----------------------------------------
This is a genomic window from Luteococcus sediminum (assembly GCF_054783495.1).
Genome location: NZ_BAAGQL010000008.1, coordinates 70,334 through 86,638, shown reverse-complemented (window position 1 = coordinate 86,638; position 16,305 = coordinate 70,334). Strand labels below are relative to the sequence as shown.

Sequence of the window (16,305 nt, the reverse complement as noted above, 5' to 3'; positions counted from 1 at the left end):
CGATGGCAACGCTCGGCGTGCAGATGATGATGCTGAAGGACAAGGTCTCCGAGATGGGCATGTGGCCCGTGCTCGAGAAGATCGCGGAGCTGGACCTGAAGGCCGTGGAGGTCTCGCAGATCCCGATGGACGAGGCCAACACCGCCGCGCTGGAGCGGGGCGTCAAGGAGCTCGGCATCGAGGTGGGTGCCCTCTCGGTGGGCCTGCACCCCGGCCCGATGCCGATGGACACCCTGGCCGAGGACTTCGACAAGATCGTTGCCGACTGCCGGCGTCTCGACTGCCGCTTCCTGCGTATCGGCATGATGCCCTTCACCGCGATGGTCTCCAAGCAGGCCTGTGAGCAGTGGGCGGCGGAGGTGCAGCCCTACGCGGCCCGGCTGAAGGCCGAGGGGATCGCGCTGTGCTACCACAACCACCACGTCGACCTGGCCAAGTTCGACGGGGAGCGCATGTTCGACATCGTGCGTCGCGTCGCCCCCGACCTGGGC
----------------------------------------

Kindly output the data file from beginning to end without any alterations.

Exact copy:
This is a genomic window from Luteococcus sediminum (assembly GCF_054783495.1).
Genome location: NZ_BAAGQL010000008.1, coordinates 70,334 through 86,638, shown reverse-complemented (window position 1 = coordinate 86,638; position 16,305 = coordinate 70,334). Strand labels below are relative to the sequence as shown.

Sequence of the window (16,305 nt, the reverse complement as noted above, 5' to 3'; positions counted from 1 at the left end):
CGATGGCAACGCTCGGCGTGCAGATGATGATGCTGAAGGACAAGGTCTCCGAGATGGGCATGTGGCCCGTGCTCGAGAAGATCGCGGAGCTGGACCTGAAGGCCGTGGAGGTCTCGCAGATCCCGATGGACGAGGCCAACACCGCCGCGCTGGAGCGGGGCGTCAAGGAGCTCGGCATCGAGGTGGGTGCCCTCTCGGTGGGCCTGCACCCCGGCCCGATGCCGATGGACACCCTGGCCGAGGACTTCGACAAGATCGTTGCCGACTGCCGGCGTCTCGACTGCCGCTTCCTGCGTATCGGCATGATGCCCTTCACCGCGATGGTCTCCAAGCAGGCCTGTGAGCAGTGGGCGGCGGAGGTGCAGCCCTACGCGGCCCGGCTGAAGGCCGAGGGGATCGCGCTGTGCTACCACAACCACCACGTCGACCTGGCCAAGTTCGACGGGGAGCGCATGTTCGACATCGTGCGTCGCGTCGCCCCCGACCTGGGC